11/02/2009 - 22:00

System needs saving, not daylight

11/02/2009 - 22:00


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WITH Western Australia's fourth referendum on daylight saving since 1975 to be held in a few months, State Scene thought it appropriate to take a look back at parliament's disgraceful record on this question.

System needs saving, not daylight

WITH Western Australia's fourth referendum on daylight saving since 1975 to be held in a few months, State Scene thought it appropriate to take a look back at parliament's disgraceful record on this question.

However, before presenting it, it's worth stressing that referendums are far and away the most democratic way of deciding the fate of controversial legislation.

This columnist would welcome a state of affairs where several referendum questions were put to the people at each state election.

That, of course, only applies if the referendum process isn't perverted, as has persistently happened here since 1975.

Currently, tiny handfuls of people decide for all Western Australians what the laws shall be. The miniscule handful referred to is, of course, our 95 state MPs, who monopolise the legislative process - certainly not democracy in action.

Regular readers of this column will know that State Scene has long argued WA is far from a true democracy.

What we are is a ballotocracy, meaning we elect, at four-yearly state-wide ballots, 95 politicians, after which time they, and only they, decide what all laws shall be.

By no stretch of the imagination can that be called democracy, since fewer than 100 people decide everything for all Western Australians.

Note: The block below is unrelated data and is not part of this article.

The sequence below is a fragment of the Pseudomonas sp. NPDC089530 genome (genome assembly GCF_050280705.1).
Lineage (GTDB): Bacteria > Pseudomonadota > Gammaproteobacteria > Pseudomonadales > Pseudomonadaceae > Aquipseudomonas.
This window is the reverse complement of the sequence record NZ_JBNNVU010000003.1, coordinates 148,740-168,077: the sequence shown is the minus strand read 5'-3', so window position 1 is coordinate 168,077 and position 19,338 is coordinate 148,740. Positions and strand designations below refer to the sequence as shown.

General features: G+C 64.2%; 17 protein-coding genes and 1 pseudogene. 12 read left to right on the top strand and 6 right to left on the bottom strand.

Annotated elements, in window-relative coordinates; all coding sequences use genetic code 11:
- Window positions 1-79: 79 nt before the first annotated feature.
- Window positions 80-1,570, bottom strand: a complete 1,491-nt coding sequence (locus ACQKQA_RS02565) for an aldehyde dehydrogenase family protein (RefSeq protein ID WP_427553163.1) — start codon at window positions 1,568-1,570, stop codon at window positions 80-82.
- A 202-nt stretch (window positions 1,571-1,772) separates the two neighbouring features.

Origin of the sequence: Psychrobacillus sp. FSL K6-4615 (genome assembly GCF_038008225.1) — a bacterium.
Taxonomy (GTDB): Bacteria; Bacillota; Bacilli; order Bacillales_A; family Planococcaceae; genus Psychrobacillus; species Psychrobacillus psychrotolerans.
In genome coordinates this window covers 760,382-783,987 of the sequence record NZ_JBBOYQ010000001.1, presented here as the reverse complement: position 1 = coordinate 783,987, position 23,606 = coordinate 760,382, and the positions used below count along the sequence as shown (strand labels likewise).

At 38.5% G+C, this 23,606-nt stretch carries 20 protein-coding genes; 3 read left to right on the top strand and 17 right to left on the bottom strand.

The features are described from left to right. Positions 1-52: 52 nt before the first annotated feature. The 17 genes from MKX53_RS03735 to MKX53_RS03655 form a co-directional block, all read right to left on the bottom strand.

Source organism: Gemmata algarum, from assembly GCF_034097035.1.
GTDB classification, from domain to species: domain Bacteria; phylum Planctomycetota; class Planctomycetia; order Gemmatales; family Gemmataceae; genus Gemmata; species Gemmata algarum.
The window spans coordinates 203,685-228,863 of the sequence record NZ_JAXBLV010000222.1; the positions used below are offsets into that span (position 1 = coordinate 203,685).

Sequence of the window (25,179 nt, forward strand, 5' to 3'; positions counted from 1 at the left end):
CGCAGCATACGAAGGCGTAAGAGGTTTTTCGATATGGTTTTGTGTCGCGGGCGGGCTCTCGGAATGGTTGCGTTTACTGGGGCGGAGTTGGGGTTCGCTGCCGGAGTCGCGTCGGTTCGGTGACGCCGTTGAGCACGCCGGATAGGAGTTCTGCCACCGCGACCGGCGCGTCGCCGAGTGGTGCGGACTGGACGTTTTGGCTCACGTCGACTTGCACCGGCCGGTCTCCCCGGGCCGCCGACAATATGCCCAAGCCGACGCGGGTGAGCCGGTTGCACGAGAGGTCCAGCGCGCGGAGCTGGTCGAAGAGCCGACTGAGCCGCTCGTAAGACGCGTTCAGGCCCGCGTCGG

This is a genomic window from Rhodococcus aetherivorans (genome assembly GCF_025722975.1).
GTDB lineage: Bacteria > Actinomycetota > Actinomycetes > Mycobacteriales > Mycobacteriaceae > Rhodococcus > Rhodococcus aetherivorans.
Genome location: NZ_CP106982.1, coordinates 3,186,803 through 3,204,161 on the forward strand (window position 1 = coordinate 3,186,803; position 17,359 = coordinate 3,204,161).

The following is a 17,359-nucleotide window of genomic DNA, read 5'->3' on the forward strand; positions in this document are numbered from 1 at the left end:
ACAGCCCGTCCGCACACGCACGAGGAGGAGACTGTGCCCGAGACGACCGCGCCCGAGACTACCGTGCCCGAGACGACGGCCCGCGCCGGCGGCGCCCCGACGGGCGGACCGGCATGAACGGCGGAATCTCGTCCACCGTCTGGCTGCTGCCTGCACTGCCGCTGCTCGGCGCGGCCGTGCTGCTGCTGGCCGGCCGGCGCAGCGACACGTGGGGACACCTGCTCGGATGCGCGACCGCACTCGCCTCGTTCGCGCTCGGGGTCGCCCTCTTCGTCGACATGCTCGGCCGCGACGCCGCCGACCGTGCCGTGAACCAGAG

In contrast, the Swiss and voters in about half the states of America can initiate referendums to block bills until a state-wide ballot decides their fate.

And in many American states, voters can even initiate bills and via referendums decide if such proposed bills will become law.

Formers Australian prime minister Alfred Deakin succinctly dubbed this as ensuring "electors themselves [were] masters of the situation".

In such cases, voters either determine or have the power to determine what becomes or doesn't become law, since the politicians' legislative monopoly is broken.

That's not the case in WA, where our politicians only deem to give us, the voters, the opportunity to decide the fate of a bill, as with the daylight saving referendum.

But note in WA's case it's only the politicians - not the citizens - who decide whether or not voters get a referendum say.

Western Australians are denied the constitutional right to call referendums, a right the Swiss and many Americans have and which even includes initiating referendums on changes to constitutions.

Most American states acquired constitutionally enshrined citizen-initiating clauses between the 1890s and 1920, during which time WA's Labor Party actually sought to institute true democracy here.

In 1912, Labor Premier John Scaddan tabled a citizens-initiative bill to transform WA into a real democracy, to be like many American states.

Unfortunately the conservative-dominated upper house blocked Scaddan's bill, so WA to this day remains a ballotocracy. Voters cannot block unpopular legislation by calling referendums, or initiate legislation.

With this in mind, let's consider the deplorable history of WA's politicians on the daylight saving issue, one that's anti-democratic in the extreme.

Before doing so, State Scene must stress that, whether or not we have daylight saving is not something that greatly concerns me.

My primary concern has always been that, since voting on this question began more than 30 years ago, voters are treated honestly, fairly and, most especially, democratically.

And that doesn't mean ignoring majority decisions every seven or so years after people have spoken at a referendum.